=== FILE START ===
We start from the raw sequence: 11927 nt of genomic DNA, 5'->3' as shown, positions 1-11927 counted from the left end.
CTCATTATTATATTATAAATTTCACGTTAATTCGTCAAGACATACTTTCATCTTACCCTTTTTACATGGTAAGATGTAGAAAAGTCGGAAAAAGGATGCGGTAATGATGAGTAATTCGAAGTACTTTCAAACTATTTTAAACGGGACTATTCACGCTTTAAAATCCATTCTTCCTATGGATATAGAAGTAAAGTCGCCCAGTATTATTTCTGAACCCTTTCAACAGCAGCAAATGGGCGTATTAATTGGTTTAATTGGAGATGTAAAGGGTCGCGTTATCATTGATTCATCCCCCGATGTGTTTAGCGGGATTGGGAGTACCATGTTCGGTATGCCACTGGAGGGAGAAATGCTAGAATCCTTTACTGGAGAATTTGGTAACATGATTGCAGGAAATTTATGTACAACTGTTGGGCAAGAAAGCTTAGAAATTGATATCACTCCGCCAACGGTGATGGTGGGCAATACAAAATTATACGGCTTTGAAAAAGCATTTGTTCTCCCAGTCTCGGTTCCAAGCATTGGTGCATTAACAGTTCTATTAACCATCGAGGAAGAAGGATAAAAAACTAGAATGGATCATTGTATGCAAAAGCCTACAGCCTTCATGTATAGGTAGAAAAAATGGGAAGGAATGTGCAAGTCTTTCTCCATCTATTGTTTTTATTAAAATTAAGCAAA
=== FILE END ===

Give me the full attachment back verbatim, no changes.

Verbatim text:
We start from the raw sequence: 11927 nt of genomic DNA, 5'->3' as shown, positions 1-11927 counted from the left end.
CTCATTATTATATTATAAATTTCACGTTAATTCGTCAAGACATACTTTCATCTTACCCTTTTTACATGGTAAGATGTAGAAAAGTCGGAAAAAGGATGCGGTAATGATGAGTAATTCGAAGTACTTTCAAACTATTTTAAACGGGACTATTCACGCTTTAAAATCCATTCTTCCTATGGATATAGAAGTAAAGTCGCCCAGTATTATTTCTGAACCCTTTCAACAGCAGCAAATGGGCGTATTAATTGGTTTAATTGGAGATGTAAAGGGTCGCGTTATCATTGATTCATCCCCCGATGTGTTTAGCGGGATTGGGAGTACCATGTTCGGTATGCCACTGGAGGGAGAAATGCTAGAATCCTTTACTGGAGAATTTGGTAACATGATTGCAGGAAATTTATGTACAACTGTTGGGCAAGAAAGCTTAGAAATTGATATCACTCCGCCAACGGTGATGGTGGGCAATACAAAATTATACGGCTTTGAAAAAGCATTTGTTCTCCCAGTCTCGGTTCCAAGCATTGGTGCATTAACAGTTCTATTAACCATCGAGGAAGAAGGATAAAAAACTAGAATGGATCATTGTATGCAAAAGCCTACAGCCTTCATGTATAGGTAGAAAAAATGGGAAGGAATGTGCAAGTCTTTCTCCATCTATTGTTTTTATTAAAATTAAGCAAA